Balser died Monday of complications from respiratory failure at Cedars-Sinai Medical Center in Los Angeles, his wife, Cima, told leading animation website AWN.com.
Balser also partnered with graphic design legend Saul Bass on the seven-minute, end-of-film animated title sequence for Michael Anderson’s star-filled Around the World in 80 Days (1956), and he helmed the otherworldly “Den” sequence for Heavy Metal (1981).
Balser and Jack Stokes served as animation directors on the surreal Yellow Submarine (1968). The vividly colored film, set in the paradise of Pepperland, is full of morphing shapes and bizarre creatures like the Blue Meanies.
More than 200 artists were employed on the hand-drawn Beatles feature during a frenzied production that took 11 months to complete on a budget of less than $1 million.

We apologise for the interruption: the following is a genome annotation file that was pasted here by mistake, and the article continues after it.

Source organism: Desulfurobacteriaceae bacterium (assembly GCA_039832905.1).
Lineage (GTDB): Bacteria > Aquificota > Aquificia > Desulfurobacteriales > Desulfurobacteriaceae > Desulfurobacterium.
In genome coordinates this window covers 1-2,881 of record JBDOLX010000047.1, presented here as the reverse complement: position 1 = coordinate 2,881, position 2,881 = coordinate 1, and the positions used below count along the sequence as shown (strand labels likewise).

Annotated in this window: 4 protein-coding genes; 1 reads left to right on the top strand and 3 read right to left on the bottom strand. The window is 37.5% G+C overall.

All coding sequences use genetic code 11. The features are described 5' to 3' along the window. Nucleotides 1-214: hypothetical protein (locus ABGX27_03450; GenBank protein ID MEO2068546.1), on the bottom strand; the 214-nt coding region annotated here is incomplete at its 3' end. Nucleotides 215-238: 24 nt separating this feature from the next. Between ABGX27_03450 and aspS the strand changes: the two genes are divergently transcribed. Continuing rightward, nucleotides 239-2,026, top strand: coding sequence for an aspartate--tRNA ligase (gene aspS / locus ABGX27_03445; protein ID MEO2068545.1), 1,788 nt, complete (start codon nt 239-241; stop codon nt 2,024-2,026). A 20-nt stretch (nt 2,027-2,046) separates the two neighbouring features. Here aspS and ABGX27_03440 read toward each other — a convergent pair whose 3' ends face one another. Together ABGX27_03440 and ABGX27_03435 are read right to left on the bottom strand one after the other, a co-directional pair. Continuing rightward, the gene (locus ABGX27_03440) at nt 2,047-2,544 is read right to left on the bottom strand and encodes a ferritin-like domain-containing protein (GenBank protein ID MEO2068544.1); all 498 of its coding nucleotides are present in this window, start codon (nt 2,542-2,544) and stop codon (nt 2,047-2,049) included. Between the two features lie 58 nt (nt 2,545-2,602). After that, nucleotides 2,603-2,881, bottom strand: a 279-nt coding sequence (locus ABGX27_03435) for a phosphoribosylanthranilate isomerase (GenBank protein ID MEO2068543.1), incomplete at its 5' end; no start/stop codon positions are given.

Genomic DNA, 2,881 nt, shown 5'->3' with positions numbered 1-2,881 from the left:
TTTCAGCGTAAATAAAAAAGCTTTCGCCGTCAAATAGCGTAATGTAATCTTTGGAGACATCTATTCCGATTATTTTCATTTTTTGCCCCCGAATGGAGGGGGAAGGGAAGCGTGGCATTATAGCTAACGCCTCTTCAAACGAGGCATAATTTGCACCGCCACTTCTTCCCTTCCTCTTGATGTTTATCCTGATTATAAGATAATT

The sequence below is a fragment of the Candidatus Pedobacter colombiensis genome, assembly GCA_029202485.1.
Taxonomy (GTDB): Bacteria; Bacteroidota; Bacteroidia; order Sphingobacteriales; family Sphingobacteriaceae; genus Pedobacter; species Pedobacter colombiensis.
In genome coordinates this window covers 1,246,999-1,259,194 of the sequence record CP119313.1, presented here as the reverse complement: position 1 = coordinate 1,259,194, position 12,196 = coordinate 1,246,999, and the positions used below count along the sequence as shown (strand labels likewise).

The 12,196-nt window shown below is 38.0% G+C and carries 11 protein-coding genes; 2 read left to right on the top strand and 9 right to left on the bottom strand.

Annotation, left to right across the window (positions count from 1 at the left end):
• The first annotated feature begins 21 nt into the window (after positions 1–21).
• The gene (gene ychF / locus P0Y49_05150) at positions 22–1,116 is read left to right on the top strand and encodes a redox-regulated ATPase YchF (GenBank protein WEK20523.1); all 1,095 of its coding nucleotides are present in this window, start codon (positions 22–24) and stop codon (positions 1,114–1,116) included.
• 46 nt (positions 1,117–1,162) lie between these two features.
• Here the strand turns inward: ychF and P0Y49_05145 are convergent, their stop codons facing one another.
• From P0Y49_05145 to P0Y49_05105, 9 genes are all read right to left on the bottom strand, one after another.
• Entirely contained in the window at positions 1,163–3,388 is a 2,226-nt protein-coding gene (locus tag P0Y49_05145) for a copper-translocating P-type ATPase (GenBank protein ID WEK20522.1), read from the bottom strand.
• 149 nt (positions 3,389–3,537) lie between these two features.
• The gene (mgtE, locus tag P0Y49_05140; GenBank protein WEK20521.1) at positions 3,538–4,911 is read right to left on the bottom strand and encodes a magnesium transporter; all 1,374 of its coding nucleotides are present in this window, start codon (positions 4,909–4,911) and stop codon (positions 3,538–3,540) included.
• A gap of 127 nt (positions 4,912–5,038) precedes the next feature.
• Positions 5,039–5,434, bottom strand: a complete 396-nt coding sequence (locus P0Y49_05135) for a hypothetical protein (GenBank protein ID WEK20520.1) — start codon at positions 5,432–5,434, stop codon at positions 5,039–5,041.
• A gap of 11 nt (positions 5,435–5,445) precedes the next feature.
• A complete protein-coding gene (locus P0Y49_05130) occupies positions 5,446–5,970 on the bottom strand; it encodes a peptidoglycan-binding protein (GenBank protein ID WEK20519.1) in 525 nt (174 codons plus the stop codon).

“We didn’t say we’re going to do this because of this or that -- it just happened,” Balser, one of the few Americans to work on the film, said in a 2012 interview. “I see how it works with little kids, with teenagers, how it’s engraved in the memory of older people. I think it resonates today, but I don’t know why.”
Balser launched Pegbar Productions in Barcelona, Spain, and later worked on the Jackson 5 cartoons, which aired on ABC from 1971-72; The Lion, the Witch & the Wardrobe, a 1979 Emmy-winning telefilm; and episodes of The Charlie Brown and Snoopy Show in the 1980s.
This article was originally published by The Hollywood Reporter.